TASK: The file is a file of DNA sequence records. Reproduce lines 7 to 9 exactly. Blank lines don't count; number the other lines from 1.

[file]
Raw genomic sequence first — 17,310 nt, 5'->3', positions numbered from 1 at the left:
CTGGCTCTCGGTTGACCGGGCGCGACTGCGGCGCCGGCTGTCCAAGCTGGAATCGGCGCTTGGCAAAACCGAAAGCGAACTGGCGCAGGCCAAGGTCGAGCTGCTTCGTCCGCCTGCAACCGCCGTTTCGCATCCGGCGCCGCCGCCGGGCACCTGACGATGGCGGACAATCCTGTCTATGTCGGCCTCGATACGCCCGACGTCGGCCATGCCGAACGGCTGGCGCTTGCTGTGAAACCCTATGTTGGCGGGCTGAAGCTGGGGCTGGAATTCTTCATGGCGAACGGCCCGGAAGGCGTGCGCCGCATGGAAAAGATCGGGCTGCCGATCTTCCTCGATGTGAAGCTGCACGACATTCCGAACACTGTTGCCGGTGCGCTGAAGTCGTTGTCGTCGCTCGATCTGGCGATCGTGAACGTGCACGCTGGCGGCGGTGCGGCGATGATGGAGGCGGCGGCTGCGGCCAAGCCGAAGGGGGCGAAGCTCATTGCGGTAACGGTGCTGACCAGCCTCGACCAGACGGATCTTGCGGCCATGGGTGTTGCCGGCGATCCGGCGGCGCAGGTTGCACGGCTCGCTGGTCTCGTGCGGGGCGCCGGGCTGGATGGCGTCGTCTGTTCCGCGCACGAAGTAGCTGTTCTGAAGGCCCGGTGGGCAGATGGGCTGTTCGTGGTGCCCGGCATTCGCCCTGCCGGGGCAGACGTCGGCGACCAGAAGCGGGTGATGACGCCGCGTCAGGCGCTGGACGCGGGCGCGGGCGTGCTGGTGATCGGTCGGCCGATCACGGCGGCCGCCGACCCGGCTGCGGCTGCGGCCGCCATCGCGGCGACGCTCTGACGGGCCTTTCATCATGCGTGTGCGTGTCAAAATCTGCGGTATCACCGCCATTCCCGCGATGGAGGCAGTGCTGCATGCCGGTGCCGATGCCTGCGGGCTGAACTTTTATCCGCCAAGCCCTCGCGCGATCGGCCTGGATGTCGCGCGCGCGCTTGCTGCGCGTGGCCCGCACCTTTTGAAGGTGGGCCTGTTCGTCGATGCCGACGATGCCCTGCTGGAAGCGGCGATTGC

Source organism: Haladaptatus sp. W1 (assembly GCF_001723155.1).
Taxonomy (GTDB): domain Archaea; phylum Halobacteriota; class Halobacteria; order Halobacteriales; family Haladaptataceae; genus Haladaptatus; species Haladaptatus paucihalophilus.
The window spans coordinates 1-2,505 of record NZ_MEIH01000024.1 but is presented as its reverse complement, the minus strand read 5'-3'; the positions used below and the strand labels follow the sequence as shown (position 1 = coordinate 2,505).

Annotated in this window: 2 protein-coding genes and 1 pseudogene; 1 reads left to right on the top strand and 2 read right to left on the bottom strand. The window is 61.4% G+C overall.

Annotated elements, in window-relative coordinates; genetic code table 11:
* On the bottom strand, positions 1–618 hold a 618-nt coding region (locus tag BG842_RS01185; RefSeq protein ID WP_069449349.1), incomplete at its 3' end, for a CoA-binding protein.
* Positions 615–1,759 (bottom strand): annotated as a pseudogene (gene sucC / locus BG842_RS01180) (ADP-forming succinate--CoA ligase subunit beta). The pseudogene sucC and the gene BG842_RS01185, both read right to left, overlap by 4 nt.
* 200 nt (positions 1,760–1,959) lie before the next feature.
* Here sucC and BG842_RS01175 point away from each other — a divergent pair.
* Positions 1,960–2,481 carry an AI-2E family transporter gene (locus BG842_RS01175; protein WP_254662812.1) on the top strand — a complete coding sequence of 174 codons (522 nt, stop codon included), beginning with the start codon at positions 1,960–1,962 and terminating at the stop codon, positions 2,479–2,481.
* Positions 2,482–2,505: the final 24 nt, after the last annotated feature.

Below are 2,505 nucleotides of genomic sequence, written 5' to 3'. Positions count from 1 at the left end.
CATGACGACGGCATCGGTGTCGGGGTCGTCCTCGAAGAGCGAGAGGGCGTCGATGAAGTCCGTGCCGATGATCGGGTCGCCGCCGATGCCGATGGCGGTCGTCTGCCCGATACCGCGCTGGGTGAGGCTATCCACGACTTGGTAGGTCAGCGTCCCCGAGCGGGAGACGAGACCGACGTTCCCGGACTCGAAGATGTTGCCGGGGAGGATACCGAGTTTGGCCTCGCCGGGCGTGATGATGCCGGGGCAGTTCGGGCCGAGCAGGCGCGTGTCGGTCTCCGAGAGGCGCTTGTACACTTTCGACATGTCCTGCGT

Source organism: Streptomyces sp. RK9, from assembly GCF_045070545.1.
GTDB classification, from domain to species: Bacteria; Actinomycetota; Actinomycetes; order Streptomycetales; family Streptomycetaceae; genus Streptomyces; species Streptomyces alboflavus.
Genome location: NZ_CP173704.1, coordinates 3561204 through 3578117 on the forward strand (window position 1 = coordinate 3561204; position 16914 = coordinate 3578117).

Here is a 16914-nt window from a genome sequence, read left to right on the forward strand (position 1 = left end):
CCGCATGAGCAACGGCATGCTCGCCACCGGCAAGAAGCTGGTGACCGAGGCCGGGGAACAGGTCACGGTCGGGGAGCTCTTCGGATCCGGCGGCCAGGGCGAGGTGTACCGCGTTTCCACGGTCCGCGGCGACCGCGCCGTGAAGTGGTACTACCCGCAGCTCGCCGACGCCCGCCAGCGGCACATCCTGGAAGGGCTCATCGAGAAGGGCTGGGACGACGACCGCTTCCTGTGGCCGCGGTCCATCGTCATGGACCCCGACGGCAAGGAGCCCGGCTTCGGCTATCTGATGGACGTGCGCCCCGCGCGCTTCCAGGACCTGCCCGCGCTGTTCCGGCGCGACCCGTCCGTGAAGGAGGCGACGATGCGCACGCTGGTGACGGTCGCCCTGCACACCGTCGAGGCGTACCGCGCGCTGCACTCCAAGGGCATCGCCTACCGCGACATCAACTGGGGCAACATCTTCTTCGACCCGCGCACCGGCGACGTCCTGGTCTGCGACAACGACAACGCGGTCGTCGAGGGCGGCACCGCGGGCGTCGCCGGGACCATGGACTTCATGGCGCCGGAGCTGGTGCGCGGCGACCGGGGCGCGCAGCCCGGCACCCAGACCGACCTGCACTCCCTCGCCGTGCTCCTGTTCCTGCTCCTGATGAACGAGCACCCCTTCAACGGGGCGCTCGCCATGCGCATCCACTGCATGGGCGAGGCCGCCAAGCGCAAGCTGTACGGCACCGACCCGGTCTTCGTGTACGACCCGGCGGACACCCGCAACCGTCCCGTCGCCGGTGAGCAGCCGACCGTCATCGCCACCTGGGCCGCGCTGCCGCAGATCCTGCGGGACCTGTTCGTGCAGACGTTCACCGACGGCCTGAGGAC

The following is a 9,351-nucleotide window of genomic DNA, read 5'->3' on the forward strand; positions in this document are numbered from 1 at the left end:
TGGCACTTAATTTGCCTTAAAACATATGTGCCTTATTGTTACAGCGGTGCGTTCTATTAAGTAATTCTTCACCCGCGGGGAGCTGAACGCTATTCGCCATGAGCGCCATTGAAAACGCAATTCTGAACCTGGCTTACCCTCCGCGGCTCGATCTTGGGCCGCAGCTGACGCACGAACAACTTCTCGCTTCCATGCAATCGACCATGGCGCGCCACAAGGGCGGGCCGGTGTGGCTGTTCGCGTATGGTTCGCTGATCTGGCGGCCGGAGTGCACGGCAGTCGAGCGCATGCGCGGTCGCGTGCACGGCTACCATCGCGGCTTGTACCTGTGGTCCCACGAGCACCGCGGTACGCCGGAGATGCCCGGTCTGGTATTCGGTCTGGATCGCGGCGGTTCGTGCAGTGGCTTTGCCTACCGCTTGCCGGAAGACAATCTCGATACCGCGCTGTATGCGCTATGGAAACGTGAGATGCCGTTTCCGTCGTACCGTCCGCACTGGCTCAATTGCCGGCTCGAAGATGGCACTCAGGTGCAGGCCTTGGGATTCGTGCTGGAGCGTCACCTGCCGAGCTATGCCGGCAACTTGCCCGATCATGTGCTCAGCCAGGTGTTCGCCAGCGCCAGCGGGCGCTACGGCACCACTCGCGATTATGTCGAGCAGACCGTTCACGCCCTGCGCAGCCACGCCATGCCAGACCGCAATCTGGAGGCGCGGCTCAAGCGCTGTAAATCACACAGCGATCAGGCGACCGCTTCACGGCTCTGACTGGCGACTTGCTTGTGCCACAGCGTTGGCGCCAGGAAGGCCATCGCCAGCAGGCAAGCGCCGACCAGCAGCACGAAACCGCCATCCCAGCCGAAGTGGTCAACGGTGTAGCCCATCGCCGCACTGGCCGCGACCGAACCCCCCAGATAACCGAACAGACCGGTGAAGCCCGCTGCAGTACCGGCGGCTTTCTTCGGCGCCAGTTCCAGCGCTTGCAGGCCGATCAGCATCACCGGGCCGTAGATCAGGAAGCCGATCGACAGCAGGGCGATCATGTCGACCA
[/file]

Annotated elements, in window-relative coordinates; genetic code table 11:
* On the bottom strand, positions 1–618 hold a 618-nt coding region (locus tag BG842_RS01185; RefSeq protein ID WP_069449349.1), incomplete at its 3' end, for a CoA-binding protein.
* Positions 615–1,759 (bottom strand): annotated as a pseudogene (gene sucC / locus BG842_RS01180) (ADP-forming succinate--CoA ligase subunit beta). The pseudogene sucC and the gene BG842_RS01185, both read right to left, overlap by 4 nt.